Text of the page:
In Rhino you can project a line onto a surface, but I have never quite mastered this feature. At this point I needed to project both the centerline and the curve of the handle onto the cone. To be sure of the result, I extruded the lines and then ran an Intersect.
Attachment:
lines projected onto cone.jpg
lines projected onto cone.jpg [ 53.41 KiB | Viewed 1239 times ]
The Intersect command automatically creates a line at the intersection of two planes.
Attachment:
handle outline - ready to spin.jpg
handle outline - ready to spin.jpg [ 27.14 KiB | Viewed 1239 times ]
From this point, it remained to Revolve the handle curve around its centerline curve 360 degrees.
Attachment:
full length & angled handled.jpg
full length & angled handled.jpg [ 89.07 KiB | Viewed 1239 times ]
This is the finished handle modeled at its full length. Probably took the long way around to get it, but I think it is pretty close to scale. A simple inclined plane might be a better intersection surface than the cone, however, and I may try this as well.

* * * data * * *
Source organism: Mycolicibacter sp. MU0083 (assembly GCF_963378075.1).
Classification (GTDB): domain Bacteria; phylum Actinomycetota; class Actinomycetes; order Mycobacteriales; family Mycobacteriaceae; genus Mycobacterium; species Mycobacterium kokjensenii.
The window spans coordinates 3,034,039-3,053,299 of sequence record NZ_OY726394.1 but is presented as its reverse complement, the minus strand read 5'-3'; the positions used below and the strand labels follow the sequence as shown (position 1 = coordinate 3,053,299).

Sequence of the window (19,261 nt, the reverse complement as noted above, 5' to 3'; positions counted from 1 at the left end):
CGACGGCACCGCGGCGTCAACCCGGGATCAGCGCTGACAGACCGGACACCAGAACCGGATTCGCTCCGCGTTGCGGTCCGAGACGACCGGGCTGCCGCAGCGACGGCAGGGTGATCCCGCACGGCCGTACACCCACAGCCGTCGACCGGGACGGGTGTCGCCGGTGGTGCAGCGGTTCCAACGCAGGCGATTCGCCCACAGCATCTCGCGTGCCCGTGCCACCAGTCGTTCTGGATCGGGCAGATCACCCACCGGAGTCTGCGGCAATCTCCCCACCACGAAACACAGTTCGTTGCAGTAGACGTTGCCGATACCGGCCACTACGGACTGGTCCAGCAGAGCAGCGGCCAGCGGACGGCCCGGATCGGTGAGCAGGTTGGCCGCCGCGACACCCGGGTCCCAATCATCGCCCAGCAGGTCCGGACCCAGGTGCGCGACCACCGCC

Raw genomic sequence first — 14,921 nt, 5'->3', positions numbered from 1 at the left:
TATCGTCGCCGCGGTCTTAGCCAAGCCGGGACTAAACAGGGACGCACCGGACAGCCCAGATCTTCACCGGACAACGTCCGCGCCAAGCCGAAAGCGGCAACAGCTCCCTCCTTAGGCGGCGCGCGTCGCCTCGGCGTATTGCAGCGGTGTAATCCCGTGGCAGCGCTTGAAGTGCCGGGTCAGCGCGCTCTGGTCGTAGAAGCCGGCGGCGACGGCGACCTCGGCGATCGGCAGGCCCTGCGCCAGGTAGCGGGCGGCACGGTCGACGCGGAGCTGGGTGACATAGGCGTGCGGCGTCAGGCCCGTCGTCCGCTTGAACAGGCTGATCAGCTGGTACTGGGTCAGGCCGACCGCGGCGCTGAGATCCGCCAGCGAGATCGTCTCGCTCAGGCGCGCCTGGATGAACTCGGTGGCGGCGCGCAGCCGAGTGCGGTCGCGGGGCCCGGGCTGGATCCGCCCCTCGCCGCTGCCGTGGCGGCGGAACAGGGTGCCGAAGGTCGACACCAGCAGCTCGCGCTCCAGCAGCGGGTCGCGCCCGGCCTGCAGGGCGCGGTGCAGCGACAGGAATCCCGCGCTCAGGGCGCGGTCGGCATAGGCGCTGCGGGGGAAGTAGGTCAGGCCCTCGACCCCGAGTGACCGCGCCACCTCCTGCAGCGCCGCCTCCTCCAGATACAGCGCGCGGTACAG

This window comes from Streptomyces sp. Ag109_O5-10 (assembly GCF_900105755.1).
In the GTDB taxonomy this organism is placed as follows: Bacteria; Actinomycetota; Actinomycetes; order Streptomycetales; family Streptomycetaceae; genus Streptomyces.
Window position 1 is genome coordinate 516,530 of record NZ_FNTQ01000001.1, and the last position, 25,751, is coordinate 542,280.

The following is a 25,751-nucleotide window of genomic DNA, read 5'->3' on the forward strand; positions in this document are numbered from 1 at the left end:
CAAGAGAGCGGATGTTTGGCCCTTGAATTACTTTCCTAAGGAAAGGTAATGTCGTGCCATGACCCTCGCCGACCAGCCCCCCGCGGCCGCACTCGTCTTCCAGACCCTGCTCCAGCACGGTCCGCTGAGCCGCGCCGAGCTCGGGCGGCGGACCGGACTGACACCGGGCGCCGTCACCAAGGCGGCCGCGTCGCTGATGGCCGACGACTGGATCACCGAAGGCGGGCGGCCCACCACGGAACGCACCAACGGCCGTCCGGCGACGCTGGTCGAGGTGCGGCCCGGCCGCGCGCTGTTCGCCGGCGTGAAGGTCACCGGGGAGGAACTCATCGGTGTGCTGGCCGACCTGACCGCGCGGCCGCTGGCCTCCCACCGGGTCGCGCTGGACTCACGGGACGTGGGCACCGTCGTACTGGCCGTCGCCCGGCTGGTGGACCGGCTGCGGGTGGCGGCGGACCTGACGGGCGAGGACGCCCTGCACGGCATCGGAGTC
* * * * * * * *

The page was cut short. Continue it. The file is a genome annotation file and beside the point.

The amount of information packed into these small, 130 year old patent drawings is amazing. But getting it from 2D to 3D is sometimes a puzzle. Michael


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PostPosted: Sat Nov 07, 2015 9:55 am 
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Attachment:
Right side w double levers.jpg
Right side w double levers.jpg [ 28.03 KiB | Viewed 1226 times ]
This mechanism for raising and lowering the breech block is similar to a Scotch yoke. It uses a crank and a slide to convert rotary motion to reciprocating motion. The system is used, for example, to raise and lower the needle of a sewing machine.

This Hotchkiss drive is novel, however, in that the slotway for the crank stud does not follow a straight line. Note in particular the curved part of the slot where the crank is centered in this illustration. The curve is actually concentric to the crank, so that when the crank starts moving, the breech block does not budge. The breech block does not move until the crank stud is turned far enough to the left to exit the concentric part of the arc. The block is then nudged free of the shell, and drops very quickly.